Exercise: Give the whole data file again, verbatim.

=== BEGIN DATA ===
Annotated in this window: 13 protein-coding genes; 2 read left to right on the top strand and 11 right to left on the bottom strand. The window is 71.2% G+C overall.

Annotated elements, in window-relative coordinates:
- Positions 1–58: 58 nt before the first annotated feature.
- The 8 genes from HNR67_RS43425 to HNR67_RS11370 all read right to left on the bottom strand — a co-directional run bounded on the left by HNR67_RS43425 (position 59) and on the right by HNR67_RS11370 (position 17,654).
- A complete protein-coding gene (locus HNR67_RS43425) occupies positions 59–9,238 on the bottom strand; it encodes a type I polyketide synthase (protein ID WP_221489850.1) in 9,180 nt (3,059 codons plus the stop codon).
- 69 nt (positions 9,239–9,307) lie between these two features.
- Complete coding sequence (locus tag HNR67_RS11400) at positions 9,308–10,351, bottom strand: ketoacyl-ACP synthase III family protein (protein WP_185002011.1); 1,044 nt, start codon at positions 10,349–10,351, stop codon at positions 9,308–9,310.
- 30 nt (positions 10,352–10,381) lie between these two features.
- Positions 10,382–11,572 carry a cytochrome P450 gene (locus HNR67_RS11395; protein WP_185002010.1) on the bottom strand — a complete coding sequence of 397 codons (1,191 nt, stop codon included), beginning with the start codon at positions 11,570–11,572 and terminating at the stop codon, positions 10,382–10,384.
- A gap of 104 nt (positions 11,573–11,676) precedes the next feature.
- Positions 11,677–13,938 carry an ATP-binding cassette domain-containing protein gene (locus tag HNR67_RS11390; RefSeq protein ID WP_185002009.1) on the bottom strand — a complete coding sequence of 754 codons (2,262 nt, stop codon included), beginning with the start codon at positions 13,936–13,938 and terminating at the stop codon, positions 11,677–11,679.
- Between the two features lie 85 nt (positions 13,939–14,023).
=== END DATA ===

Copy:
Annotated in this window: 13 protein-coding genes; 2 read left to right on the top strand and 11 right to left on the bottom strand. The window is 71.2% G+C overall.

Annotated elements, in window-relative coordinates:
- Positions 1–58: 58 nt before the first annotated feature.
- The 8 genes from HNR67_RS43425 to HNR67_RS11370 all read right to left on the bottom strand — a co-directional run bounded on the left by HNR67_RS43425 (position 59) and on the right by HNR67_RS11370 (position 17,654).
- A complete protein-coding gene (locus HNR67_RS43425) occupies positions 59–9,238 on the bottom strand; it encodes a type I polyketide synthase (protein ID WP_221489850.1) in 9,180 nt (3,059 codons plus the stop codon).
- 69 nt (positions 9,239–9,307) lie between these two features.
- Complete coding sequence (locus tag HNR67_RS11400) at positions 9,308–10,351, bottom strand: ketoacyl-ACP synthase III family protein (protein WP_185002011.1); 1,044 nt, start codon at positions 10,349–10,351, stop codon at positions 9,308–9,310.
- 30 nt (positions 10,352–10,381) lie between these two features.
- Positions 10,382–11,572 carry a cytochrome P450 gene (locus HNR67_RS11395; protein WP_185002010.1) on the bottom strand — a complete coding sequence of 397 codons (1,191 nt, stop codon included), beginning with the start codon at positions 11,570–11,572 and terminating at the stop codon, positions 10,382–10,384.
- A gap of 104 nt (positions 11,573–11,676) precedes the next feature.
- Positions 11,677–13,938 carry an ATP-binding cassette domain-containing protein gene (locus tag HNR67_RS11390; RefSeq protein ID WP_185002009.1) on the bottom strand — a complete coding sequence of 754 codons (2,262 nt, stop codon included), beginning with the start codon at positions 13,936–13,938 and terminating at the stop codon, positions 11,677–11,679.
- Between the two features lie 85 nt (positions 13,939–14,023).